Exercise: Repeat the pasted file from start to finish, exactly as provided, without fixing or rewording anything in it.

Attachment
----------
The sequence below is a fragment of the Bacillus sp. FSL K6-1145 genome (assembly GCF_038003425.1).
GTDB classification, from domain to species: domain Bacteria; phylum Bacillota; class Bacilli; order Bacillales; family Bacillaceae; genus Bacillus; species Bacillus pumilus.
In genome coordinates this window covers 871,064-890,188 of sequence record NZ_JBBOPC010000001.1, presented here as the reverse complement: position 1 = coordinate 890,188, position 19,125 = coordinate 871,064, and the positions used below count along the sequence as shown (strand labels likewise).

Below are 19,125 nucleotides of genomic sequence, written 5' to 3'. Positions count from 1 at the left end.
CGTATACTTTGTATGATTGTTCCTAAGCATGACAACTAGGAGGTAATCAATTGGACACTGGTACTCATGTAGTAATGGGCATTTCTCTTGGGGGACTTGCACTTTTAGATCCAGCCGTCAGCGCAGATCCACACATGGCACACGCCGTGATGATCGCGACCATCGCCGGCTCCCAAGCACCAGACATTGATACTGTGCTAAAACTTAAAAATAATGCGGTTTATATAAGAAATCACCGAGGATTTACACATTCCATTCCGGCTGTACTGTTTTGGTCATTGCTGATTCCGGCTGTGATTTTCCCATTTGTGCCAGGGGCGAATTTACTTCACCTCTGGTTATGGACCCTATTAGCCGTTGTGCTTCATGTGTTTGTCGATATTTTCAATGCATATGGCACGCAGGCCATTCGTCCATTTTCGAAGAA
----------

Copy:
The sequence below is a fragment of the Bacillus sp. FSL K6-1145 genome (assembly GCF_038003425.1).
GTDB classification, from domain to species: domain Bacteria; phylum Bacillota; class Bacilli; order Bacillales; family Bacillaceae; genus Bacillus; species Bacillus pumilus.
In genome coordinates this window covers 871,064-890,188 of sequence record NZ_JBBOPC010000001.1, presented here as the reverse complement: position 1 = coordinate 890,188, position 19,125 = coordinate 871,064, and the positions used below count along the sequence as shown (strand labels likewise).

Below are 19,125 nucleotides of genomic sequence, written 5' to 3'. Positions count from 1 at the left end.
CGTATACTTTGTATGATTGTTCCTAAGCATGACAACTAGGAGGTAATCAATTGGACACTGGTACTCATGTAGTAATGGGCATTTCTCTTGGGGGACTTGCACTTTTAGATCCAGCCGTCAGCGCAGATCCACACATGGCACACGCCGTGATGATCGCGACCATCGCCGGCTCCCAAGCACCAGACATTGATACTGTGCTAAAACTTAAAAATAATGCGGTTTATATAAGAAATCACCGAGGATTTACACATTCCATTCCGGCTGTACTGTTTTGGTCATTGCTGATTCCGGCTGTGATTTTCCCATTTGTGCCAGGGGCGAATTTACTTCACCTCTGGTTATGGACCCTATTAGCCGTTGTGCTTCATGTGTTTGTCGATATTTTCAATGCATATGGCACGCAGGCCATTCGTCCATTTTCGAAGAA